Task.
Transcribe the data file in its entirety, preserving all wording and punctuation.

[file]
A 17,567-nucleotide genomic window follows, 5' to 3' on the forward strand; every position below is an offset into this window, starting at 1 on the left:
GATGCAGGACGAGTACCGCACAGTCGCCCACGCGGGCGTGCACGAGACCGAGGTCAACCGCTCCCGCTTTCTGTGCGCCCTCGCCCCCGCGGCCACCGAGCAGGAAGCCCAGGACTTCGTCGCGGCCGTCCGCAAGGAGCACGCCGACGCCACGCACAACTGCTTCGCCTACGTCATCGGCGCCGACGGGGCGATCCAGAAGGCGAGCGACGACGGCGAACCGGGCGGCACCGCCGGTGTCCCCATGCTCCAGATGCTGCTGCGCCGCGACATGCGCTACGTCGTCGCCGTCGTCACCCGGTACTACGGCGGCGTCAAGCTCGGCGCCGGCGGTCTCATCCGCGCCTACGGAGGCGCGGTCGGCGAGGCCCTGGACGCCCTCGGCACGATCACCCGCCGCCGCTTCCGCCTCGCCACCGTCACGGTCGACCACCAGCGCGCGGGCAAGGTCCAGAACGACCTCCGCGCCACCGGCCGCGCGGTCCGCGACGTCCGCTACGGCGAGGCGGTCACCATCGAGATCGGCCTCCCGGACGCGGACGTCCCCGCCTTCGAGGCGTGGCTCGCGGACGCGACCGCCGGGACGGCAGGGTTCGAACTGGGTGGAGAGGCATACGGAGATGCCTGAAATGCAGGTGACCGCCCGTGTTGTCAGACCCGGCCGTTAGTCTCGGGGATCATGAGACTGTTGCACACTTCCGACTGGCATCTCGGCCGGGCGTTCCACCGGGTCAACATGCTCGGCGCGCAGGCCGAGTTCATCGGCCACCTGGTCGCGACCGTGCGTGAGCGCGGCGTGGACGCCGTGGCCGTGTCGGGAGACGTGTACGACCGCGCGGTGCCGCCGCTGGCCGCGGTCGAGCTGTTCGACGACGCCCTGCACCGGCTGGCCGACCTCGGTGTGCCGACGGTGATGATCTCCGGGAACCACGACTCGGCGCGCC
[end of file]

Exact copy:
A 17,567-nucleotide genomic window follows, 5' to 3' on the forward strand; every position below is an offset into this window, starting at 1 on the left:
GATGCAGGACGAGTACCGCACAGTCGCCCACGCGGGCGTGCACGAGACCGAGGTCAACCGCTCCCGCTTTCTGTGCGCCCTCGCCCCCGCGGCCACCGAGCAGGAAGCCCAGGACTTCGTCGCGGCCGTCCGCAAGGAGCACGCCGACGCCACGCACAACTGCTTCGCCTACGTCATCGGCGCCGACGGGGCGATCCAGAAGGCGAGCGACGACGGCGAACCGGGCGGCACCGCCGGTGTCCCCATGCTCCAGATGCTGCTGCGCCGCGACATGCGCTACGTCGTCGCCGTCGTCACCCGGTACTACGGCGGCGTCAAGCTCGGCGCCGGCGGTCTCATCCGCGCCTACGGAGGCGCGGTCGGCGAGGCCCTGGACGCCCTCGGCACGATCACCCGCCGCCGCTTCCGCCTCGCCACCGTCACGGTCGACCACCAGCGCGCGGGCAAGGTCCAGAACGACCTCCGCGCCACCGGCCGCGCGGTCCGCGACGTCCGCTACGGCGAGGCGGTCACCATCGAGATCGGCCTCCCGGACGCGGACGTCCCCGCCTTCGAGGCGTGGCTCGCGGACGCGACCGCCGGGACGGCAGGGTTCGAACTGGGTGGAGAGGCATACGGAGATGCCTGAAATGCAGGTGACCGCCCGTGTTGTCAGACCCGGCCGTTAGTCTCGGGGATCATGAGACTGTTGCACACTTCCGACTGGCATCTCGGCCGGGCGTTCCACCGGGTCAACATGCTCGGCGCGCAGGCCGAGTTCATCGGCCACCTGGTCGCGACCGTGCGTGAGCGCGGCGTGGACGCCGTGGCCGTGTCGGGAGACGTGTACGACCGCGCGGTGCCGCCGCTGGCCGCGGTCGAGCTGTTCGACGACGCCCTGCACCGGCTGGCCGACCTCGGTGTGCCGACGGTGATGATCTCCGGGAACCACGACTCGGCGCGCC